Integration of systems for electronic data delivery generates cost benefits
The International Organization for Standardization (ISO) is a global organisation of national standards bodies. ISO 20022, the universal financial industry message scheme, aims to give the financial industry a standard platform for the development of messages in one eXtensible Markup Language (XML) rule. According to ISO, this is achieved using:
ISO catalogues all of the ISO 20022 messages on its website (www.iso20022.org), in an effort to provide what it describes as a "flexible framework", open for developers to categorise types of messages according to a universally accepted approach. This is certainly something that both corporates and banks are becoming involved with, because of the cost benefits achieved by integrating systems for electronic data delivery. The ISO 20022 message standards are globally supported based on the efforts of organisations such as SWIFT and major cash management banks to ensure locally developed EDI-based standards are upgraded to the XML-based ISO 20022 design.
The ISO 20022 corporate experience in
Despite its international nature, ISO 20022 adoption is finding particular support within the Single Euro Payments Area (). The Data Formats are a valid subset of the global ISO 20022 message standards.
Dr Markus Warncke, head of corporate finance at Villeroy & Boch, outlined this in a presentation he gave at SIBOS, the annual gathering of professionals active in payments, last year. Warncke used the subset of ISO 20022 because it's best practice in Europe, in his opinion. "We wanted to implement a standard that we can use Europe-wide but that also gives us the possibility to go global in the second step," explains Warncke. He believes that ISO 20022 can be a profitable standard to use, as it makes it possible to avoid the daily use of various domestic formats in the euro countries, thereby reducing complexity and increasing efficiency.
"We had many cash management banks before where we did a lot of payments transactions and we usually used their electronic banking systems. All the multiple systems had various security steps, which added to the complexity. We use a dual verification principle that was enforced by passwords, smartcards, tokens and even diskettes in some systems. Now we have a set of homogenous security standards and don't have to maintain all these types of programmes," Warncke points out. This highlights the advantage that his company has found through standardisation. By using the subset of ISO 20022, Villeroy & Boch could achieve the following:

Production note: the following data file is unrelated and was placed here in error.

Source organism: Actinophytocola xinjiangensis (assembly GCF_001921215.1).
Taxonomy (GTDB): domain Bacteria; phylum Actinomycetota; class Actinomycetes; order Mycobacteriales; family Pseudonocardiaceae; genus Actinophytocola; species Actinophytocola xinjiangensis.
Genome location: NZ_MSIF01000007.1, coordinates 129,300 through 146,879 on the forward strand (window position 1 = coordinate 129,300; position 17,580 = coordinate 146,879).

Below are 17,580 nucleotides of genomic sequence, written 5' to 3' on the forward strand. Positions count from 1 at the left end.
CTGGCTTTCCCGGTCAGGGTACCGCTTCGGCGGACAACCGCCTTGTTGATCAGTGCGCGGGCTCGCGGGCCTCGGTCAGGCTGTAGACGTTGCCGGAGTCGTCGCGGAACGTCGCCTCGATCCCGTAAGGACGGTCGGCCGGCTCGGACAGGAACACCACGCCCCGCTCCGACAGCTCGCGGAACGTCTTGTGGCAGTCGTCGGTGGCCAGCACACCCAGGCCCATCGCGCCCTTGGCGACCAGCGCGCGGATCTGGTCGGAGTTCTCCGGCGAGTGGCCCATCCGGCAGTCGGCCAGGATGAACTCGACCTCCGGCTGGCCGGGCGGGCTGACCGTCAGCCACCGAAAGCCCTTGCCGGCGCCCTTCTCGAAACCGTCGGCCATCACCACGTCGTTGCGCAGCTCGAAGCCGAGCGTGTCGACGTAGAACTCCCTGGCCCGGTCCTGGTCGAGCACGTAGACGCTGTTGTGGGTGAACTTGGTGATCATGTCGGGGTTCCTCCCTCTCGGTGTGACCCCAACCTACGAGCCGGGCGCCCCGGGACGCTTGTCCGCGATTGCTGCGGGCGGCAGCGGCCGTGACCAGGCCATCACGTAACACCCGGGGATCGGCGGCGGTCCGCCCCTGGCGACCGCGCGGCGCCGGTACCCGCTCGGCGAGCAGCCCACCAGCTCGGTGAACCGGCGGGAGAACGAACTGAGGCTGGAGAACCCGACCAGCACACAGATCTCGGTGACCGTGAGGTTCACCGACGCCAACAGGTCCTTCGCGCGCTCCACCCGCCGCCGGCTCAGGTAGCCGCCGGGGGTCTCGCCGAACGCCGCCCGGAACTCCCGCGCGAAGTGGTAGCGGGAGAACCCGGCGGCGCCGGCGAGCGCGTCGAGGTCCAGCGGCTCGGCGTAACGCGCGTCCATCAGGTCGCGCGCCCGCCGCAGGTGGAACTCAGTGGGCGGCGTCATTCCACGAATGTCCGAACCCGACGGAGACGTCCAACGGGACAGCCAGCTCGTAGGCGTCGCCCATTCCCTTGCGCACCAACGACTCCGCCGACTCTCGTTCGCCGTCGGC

- Provision of a wider set of structured and enhanced message information along with the transaction, thereby raising the efficiency in end-to-end automation
- Reduce application development times
- Decrease number and complexity of interfaces
- Reduce support and maintenance costs by avoiding customised or proprietary formats
- Increase security
- Optimise processes
Villeroy & Boch tested its first ISO 20022 FileAct payments in August 2008 and, at the time of SIBOS in September 2008, the company had 90 per cent of its supplier payments executed through SWIFT with a format. Looking to the future, Warncke said: "Now we will turn our attention to non-euro payments - starting with the US dollar. And by the end of 2009, we will have the Direct Debit format ready." This example highlights how treasurers around the world, not just in the euro area, can make the case for ISO 20022 and the bottom line value it can add to corporates who adopt it.